After a year's hiatus, while editor Rachel Brighton took a sabbatical to work on her Masters degree, Coastlands: the Maritimes Policy Review, is back, with a new Spring 2011 issue.
Patient subscribers will have their subscriptions extended accordingly, says a note from the editor.
The issue's theme is agriculture in Atlantic Canada with a cover story by Deborah Stiles and Greg Cameron detailing how small-scale farmers are being squeezed out of the food production system.
We asked Rachel what has changed, in the magazine and in her thinking, as a result of taking a year off from publishing and here's what she told us:
I spent 2010 wrestling with the question of whether the content of the magazine was worthy of the financial difficulty of publishing a very focused print magazine in a digital era. I decided it was and the Spring 2011 issue of Coastlands was printed in March.The next three issues will be published in June (Summer), September (Fall) and December (Winter) 2011.
Coastlands is the same magazine that it was before the break in publishing, but with a more mission-driven focus. At root, it asks how a concern for human dignity and social justice should inform public policy. The range of subjects covered in each issue has also been narrowed down to community economics, education, food and agriculture, health, immigration, justice and poverty. Focusing on key subjects should enrich the value of the magazine for readers, by providing greater continuity and depth and expert insight from contributors.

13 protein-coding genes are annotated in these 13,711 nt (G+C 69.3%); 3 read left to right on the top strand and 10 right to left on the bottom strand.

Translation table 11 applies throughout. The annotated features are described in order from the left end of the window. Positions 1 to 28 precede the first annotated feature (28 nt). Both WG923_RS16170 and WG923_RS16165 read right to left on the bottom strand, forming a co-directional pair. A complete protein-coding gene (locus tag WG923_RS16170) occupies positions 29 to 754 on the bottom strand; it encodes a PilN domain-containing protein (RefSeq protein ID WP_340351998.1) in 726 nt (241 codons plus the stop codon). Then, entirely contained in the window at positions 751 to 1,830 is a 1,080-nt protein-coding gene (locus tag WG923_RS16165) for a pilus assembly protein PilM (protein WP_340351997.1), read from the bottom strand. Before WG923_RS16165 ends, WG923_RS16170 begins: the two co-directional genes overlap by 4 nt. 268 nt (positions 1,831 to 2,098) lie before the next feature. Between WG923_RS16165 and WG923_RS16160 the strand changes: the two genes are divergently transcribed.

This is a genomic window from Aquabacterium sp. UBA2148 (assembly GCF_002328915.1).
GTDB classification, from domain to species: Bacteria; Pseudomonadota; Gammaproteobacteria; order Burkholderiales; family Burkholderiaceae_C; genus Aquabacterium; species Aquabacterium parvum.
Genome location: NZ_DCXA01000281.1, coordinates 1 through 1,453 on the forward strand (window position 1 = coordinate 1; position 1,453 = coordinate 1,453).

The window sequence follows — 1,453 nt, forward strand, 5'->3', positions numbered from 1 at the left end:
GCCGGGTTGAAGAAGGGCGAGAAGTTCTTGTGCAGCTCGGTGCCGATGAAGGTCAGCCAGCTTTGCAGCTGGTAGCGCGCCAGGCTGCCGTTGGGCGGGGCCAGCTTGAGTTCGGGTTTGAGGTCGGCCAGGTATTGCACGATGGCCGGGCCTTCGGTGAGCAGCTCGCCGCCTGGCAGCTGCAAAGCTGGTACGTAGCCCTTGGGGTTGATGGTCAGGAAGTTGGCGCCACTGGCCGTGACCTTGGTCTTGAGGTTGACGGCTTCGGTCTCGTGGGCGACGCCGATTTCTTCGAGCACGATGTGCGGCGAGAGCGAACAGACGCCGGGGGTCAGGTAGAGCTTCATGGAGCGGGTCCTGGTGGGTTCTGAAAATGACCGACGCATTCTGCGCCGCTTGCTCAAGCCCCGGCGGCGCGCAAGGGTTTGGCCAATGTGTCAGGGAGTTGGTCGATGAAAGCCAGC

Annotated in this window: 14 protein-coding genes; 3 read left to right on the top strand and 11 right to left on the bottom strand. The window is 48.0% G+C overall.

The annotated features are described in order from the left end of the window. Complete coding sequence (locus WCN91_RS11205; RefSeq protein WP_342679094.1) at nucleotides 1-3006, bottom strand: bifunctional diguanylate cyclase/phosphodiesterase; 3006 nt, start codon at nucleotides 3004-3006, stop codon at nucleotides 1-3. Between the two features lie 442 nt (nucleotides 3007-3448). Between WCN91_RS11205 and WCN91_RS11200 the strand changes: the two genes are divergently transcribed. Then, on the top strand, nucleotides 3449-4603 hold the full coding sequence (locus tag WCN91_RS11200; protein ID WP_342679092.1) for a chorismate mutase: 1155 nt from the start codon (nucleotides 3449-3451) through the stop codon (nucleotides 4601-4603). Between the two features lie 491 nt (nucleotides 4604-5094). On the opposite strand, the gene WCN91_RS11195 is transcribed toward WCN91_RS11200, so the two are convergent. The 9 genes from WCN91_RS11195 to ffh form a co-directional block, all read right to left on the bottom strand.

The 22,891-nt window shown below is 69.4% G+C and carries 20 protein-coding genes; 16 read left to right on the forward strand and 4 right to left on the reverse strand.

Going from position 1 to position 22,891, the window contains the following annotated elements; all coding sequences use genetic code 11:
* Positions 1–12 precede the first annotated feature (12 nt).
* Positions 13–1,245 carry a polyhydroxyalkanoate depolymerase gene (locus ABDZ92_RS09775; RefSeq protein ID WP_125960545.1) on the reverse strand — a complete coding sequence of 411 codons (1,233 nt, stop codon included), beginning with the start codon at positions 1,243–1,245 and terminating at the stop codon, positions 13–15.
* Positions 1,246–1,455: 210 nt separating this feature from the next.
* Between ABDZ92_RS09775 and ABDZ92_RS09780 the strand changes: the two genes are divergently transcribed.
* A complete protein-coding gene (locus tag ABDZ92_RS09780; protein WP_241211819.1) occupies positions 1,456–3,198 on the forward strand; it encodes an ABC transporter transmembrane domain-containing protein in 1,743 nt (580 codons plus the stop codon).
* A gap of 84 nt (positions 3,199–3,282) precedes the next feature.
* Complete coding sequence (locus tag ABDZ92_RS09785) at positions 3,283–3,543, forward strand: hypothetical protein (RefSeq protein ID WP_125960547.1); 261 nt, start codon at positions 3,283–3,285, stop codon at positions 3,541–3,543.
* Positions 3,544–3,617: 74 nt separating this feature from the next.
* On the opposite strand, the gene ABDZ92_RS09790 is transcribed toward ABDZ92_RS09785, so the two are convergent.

The only other change, apart from using more photography inside the magazine, is the decision to include religious perspectives in the editorial mix. This reflects the fruits of my thinking while I have been on ‘sabbatical’ for the past year and is a natural progression for the magazine as it engages more deeply with the question of how human dignity and social justice should inform public policy. I think the best way that Coastlands can provide a critical perspective is by drawing insight from the widest possible circles, including the civil and religious sector, academia, government, business and the arts. In this way, Coastlands can serve as a compendium of current ideas to inform and inspire readers in the Maritimes and beyond.
On the marketing front, Coastlands is being sold through more niche retailers that cater to customers with a concern for sustainably sourced products, whether that’s health food or boutique gifts, and more libraries are including it in their collections. These partnerships are helping to establish the core of repeat customers and subscribers, which bodes well for the future.
(An individual sub is $40 plus applicable taxes or $10 an issue. The magazine is beautifully printed by Gaspereau Press.)